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Berube calling the shots for Flyers

Laviolette gets hook after team's 0-3 start

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Craig Berube (second from left) is introduced as the new Flyers head coach Monday.

MATT SLOCUM / THE ASSOCIATED PRESS Enlarge Image

Craig Berube (second from left) is introduced as the new Flyers head coach Monday.

PHILADELPHIA -- On the first day of training camp, the Philadelphia Flyers were already a mess.

By the end of the pre-season, chairman Ed Snider had grave concerns about the team he founded.

"I thought our training camp, quite frankly, was one of the worst training camps I've ever seen," Snider said. "I'm not talking about wins or losses. There was nothing exciting. Nobody shined. Nobody looked good. I couldn't point to one thing that I thought was a positive.

"Unfortunately, my worries were realized."

He only needed three games to make a move.

After a winless start, the Flyers fired coach Peter Laviolette on Monday, three seasons after he led them to the Stanley Cup finals. Assistant Craig Berube, in his seventh season coaching within the organization, was promoted to replace Laviolette. He is the 18th coach in franchise history.

Despite a pre-season vote of confidence from ownership, Laviolette just couldn't overcome a punchless offence, a pair of journeymen in goal and a patchwork defence to jolt the Flyers out of their funk and keep his job. He dealt with rumours of his firing last season, a year in which the Flyers missed the playoffs after the lockout shortened the campaign. It was the only season in which he failed to make the post-season in Philadelphia.

Flyers general manager Paul Holmgren tried to mould a playoff roster in the off-season, signing forward Vinny Lecavalier, defenceman Mark Streit and goaltender Ray Emery. He also jettisoned overpriced and underperforming veterans, like goaltender Ilya Bryzgalov and forward Danny Briere.

Holmgren liked his transactions. He just didn't like how Laviolette was putting the pieces together.

"I think some of the additions that we made this summer were good additions," Holmgren said. "I think there was some excitement about our team going into training camp. Right from Day 1 of training camp, I was concerned.

"But it was more about how we played, and it was unacceptable. We don't look like a team at all."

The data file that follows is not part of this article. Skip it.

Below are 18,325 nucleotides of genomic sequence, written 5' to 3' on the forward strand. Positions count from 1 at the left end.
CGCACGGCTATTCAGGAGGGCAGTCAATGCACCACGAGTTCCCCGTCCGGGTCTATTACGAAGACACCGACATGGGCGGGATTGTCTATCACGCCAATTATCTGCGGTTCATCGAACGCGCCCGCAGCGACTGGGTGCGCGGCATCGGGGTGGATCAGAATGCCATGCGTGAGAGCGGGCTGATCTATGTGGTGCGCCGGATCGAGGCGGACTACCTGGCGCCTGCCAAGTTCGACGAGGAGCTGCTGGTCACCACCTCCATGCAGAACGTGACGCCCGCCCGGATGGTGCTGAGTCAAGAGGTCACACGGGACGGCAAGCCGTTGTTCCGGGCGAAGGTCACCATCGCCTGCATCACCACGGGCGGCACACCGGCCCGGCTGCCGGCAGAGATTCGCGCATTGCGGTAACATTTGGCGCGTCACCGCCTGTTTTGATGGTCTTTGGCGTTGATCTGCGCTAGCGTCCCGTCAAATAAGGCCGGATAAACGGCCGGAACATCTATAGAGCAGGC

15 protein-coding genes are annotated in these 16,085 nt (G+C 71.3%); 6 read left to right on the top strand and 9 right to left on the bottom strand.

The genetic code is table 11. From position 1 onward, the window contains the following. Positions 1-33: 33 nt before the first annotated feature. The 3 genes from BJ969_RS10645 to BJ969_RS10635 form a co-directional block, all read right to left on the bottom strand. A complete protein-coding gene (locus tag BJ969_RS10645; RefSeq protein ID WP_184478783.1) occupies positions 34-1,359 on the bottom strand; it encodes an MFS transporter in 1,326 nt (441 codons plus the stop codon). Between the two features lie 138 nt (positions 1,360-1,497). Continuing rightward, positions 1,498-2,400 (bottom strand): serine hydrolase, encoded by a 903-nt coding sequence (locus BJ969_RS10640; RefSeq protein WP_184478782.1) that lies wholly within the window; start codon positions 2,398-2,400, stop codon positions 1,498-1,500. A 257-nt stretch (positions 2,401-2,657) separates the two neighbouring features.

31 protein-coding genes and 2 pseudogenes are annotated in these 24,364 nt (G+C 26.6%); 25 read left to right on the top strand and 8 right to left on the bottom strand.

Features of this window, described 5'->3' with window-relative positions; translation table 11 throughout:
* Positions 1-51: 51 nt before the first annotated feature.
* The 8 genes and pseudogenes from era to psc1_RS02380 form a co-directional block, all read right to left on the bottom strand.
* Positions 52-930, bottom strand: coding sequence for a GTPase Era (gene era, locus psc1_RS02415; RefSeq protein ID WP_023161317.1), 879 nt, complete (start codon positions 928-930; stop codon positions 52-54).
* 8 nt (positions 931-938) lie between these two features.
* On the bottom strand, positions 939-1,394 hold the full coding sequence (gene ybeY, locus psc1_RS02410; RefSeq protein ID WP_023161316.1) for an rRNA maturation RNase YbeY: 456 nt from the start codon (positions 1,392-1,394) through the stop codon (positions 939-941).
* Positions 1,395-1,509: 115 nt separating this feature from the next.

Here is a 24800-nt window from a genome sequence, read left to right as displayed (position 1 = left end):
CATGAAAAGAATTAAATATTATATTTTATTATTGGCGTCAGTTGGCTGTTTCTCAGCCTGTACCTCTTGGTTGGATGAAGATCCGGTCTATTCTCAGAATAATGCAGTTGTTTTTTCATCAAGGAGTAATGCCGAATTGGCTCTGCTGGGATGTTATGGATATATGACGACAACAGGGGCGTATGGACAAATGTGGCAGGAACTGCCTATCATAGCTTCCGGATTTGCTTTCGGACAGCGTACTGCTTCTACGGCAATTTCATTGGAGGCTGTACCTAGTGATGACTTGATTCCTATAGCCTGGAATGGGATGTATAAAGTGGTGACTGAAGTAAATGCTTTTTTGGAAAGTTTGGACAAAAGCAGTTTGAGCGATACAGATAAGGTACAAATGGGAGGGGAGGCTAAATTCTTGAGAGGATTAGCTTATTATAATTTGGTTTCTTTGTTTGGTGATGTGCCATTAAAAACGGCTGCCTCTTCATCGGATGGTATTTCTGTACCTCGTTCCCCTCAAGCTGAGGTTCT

Laviolette is signed through 2014-15. He's just the second coach in Flyers history to coach parts of five seasons.

He was hired early in the 2009 season after John Stevens was fired, and led the Flyers on an improbable run to the 2010 Stanley Cup finals, where they lost to Chicago in six games.

Laviolette won the Stanley Cup coaching Carolina in 2006, and previously coached the New York Islanders. He's still set to serve as an assistant under Pittsburgh's Dan Bylsma for the United States in the 2014 Olympics in Sochi, Russia.

Snider backed his coach last month and brushed off suggestions Laviolette was on the hot seat.

"As far as Peter is concerned, last year was an anomaly," he said in September. "He's been a very good coach for us."

Just not anymore with the Flyers. Holmgren had a "fleeting thought" of firing Laviolette after last season, but thought the coach deserved one more chance with a full training camp.

"They do need a kick in the pants," Holmgren said.

Berube had 20 goals and 54 points over parts of seven seasons with the Flyers. He played for four other teams over a 17-year career and his 3,149 penalty minutes are seventh in NHL history.

Berube makes his debut tonight, when the Flyers play host to Florida.

 

-- The Associated Press

Republished from the Winnipeg Free Press print edition October 8, 2013 C2

History

Updated on Tuesday, October 8, 2013 at 8:29 AM CDT: Changes headline

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